To use JPM Coins, clients will first have to be approved by regulators and pass money laundering checks to ensure that no illegal activity is being conducted.

Time will tell if JPM coin is successful though its launch could help spur another round of interest in cryptocurrency after Bitcoin's price plunged last year.

Via The BBC

Categories: Tech News

Amazon cancels new NYC HQ

Latest Tech News - Thu, 02/14/2019 - 13:08

After a lengthy public bidding process, e-commerce giant Amazon decided that it would build its new headquarters in not one location but two with its new offices split between Washington, DC and New York City.

However, following opposition from residents and local lawmakers, the company has just announced that it is canceling its plans to build a second headquarters in NYC.

Amazon explained its decision to abandon its New York headquarters in a statement announcing the cancellation, saying:

“After much thought and deliberation, we’ve decided not to move forward with our plans to build a headquarters for Amazon in Long Island City, Queens. For Amazon, the commitment to build a new headquarters requires positive, collaborative relationships with state and local elected officials who will be supportive over the long-term. While polls show that 70% of New Yorkers support our plans and investment, a number of state and local politicians have made it clear that they oppose our presence and will not work with us to build the type of relationships that are required to go forward with the project we and many others envisioned in Long Island City.”

NYC backlash

Amazon will not be choosing another location for its HQ2 and instead the company will move forward with its existing plans to build out its presence in Northern Virginia and Nashville.

The company's plans to establish a headquarters in Queens were discussed behind closed doors without input from local lawmakers. To make things worse, the city of New York agreed to give Amazon major concessions including $1.5bn in incentives in exchange for creating 25,000 jobs.

However, these jobs would not be filled by local residents and instead outside talent would be needed to fill the roles. This influx of new people would drive up costs and could even push out long-time residents that are already dealing with gentrification and rising costs.

Amazon would likely have had a difficult time getting development started without local support and the project's costs could have ballooned as a result of legal battles opposing its new headquarters.

Via The Verge

Categories: Tech News

Sorry, a 3GB Nvidia GTX 1660 Ti graphics card is unlikely

Latest Tech News - Thu, 02/14/2019 - 12:29

We’ve seen more than a few Nvidia GeForce GTX 1660 Ti models leak out, but these new 3GB variants are a curious development.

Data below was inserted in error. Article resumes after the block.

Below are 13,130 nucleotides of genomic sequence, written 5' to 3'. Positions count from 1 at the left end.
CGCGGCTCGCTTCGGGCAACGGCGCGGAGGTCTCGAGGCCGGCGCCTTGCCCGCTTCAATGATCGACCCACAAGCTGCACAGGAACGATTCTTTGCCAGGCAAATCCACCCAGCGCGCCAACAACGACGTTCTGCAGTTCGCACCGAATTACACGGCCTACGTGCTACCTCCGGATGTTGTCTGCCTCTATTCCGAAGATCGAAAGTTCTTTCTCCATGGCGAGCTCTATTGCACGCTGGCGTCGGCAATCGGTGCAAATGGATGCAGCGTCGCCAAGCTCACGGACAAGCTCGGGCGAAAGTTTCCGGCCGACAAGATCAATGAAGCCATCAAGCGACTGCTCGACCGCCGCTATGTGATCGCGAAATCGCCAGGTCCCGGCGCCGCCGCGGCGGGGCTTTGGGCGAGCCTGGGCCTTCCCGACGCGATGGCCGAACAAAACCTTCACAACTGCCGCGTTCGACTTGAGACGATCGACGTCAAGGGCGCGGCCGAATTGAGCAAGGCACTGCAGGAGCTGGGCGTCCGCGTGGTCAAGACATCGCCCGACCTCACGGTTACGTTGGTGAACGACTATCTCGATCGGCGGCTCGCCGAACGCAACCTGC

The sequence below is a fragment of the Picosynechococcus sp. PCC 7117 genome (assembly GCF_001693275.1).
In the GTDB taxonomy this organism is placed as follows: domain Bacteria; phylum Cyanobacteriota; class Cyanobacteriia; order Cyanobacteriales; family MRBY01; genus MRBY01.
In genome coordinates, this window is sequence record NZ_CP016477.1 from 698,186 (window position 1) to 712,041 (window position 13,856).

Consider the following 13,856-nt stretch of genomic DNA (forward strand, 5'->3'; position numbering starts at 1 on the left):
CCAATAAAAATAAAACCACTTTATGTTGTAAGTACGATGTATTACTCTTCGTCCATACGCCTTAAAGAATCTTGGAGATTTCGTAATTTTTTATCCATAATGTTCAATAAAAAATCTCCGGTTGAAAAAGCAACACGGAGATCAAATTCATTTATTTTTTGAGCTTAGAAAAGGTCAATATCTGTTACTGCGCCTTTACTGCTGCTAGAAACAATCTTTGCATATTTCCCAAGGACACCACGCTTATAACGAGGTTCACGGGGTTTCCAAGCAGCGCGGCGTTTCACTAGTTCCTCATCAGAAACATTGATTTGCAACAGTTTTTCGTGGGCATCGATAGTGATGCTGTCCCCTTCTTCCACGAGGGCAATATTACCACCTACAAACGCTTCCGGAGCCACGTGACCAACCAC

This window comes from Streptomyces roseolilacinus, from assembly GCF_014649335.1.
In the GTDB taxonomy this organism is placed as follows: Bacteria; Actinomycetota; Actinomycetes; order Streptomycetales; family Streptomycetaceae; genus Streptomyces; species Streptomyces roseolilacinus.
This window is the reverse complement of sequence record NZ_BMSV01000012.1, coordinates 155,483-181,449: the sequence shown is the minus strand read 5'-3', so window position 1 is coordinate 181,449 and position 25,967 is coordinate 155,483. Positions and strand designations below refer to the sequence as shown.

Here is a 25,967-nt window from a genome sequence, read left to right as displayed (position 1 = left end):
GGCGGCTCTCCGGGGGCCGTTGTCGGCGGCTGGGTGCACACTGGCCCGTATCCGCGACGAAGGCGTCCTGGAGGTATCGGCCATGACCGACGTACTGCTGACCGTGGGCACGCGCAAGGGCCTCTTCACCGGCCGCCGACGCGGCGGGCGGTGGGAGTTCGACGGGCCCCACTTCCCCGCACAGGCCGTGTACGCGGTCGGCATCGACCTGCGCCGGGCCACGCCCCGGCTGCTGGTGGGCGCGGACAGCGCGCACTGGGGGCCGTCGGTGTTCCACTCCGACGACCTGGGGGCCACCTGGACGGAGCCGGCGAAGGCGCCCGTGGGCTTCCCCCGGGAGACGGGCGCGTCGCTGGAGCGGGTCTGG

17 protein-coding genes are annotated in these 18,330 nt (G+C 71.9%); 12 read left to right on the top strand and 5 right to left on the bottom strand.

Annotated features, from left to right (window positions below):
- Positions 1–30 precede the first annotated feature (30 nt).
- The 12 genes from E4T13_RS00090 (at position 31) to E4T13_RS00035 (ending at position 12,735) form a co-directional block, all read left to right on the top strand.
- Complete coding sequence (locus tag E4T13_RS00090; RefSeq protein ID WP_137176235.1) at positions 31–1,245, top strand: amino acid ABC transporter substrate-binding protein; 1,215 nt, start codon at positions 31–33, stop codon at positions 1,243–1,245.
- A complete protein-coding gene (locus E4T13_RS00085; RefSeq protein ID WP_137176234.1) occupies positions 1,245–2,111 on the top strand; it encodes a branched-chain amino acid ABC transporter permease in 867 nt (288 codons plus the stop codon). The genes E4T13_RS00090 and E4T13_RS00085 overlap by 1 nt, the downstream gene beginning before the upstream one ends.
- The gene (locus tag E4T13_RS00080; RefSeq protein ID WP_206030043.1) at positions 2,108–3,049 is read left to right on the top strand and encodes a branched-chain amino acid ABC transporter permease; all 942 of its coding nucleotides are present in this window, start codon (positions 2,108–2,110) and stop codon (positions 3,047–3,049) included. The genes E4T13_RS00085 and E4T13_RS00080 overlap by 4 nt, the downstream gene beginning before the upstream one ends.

Asus has apparently registered nine models of the GeForce GTX 1660 Ti featuring 3GB video memory with the Eurasian Economic Community

This seems a bit strange as Ti-cards often tune the best performance you can possibly get out of a GPU. Halving the video memory of what we’ve heard to be in a traditional 6GB GTX 1660 Ti – and all of these new Asus models are listed in 6GB VRAM capacities as well – so far seems antithetical to Nvidia’s strategy so far. 

Another potential wrench this this rumor mill is the fact that the Nvidia GeForce RTX 2060 was also listed by the EEC in six different variants with 6GB, 4GB and 3GB of video memory that could have been either GDDR6 or GDDR5. However, when the card officially released, Nvidia’s mid-range Turing GPU ended up launching in only one SKU. We’ve also yet to see any of these other registered models come to market.

It’s much more likely that Asus is just covering its bases by trademarking every potential version of its GeForce GTX 1660 Ti graphics cards. Whether the gaming hardware maker has any intention to actually produce these 3GB variants seems unlikely.

Via Videocardz

Categories: Tech News

This AI-controlled bed adjusts its own temperature so you sleep deeper

Latest Tech News - Thu, 02/14/2019 - 12:16

The Pod is a smart bed that doesn't just monitor your sleep – it actually makes it more restful. The mattress dynamically adjusts its temperature to make sure you're comfortable all night, and each side can heat and cool itself independently so you don't end up fighting with your partner over the covers.

People understand that nutrition and fitness is not enough for your health – sleep is just as important, and they need to start taking care of it

Matteo Franceschetti, Eight Sleep

It's the latest device from Eight Sleep – a company that wants to use technology to control every possible factor that can affect the quality of your slumber.

"I was a typical entrepreneur, super stressed out, working almost 24/7, and my sleep was suffering at the time," Eight Sleep's CEO Matteo Franceschetti tells TechRadar.

"I started wondering why we have self-driving cars and space travel going to Mars, but we still spend one third of our lives on traditional beds that don’t leverage technology to improve my health."

Rather than just lying awake worrying, Franceschetti began investigating ways to embed technology into a bed, letting people monitor their sleep without the need to wear a watch or change any of their habits.

"The reason is that if it’s right there, and you use it every day," he says, "and that’s the time for your body to really recharge and recover."

Sleep for health

Franceschetti believes there are three 'pillars' of health – diet, nutrition and sleep –and the latter has only recently started getting the attention is deserves. Sleep tracking is now a standard feature for sports watches that once only monitored steps and distance, and there's a growing selection of devices that slip under your mattress and gather data throughout the night.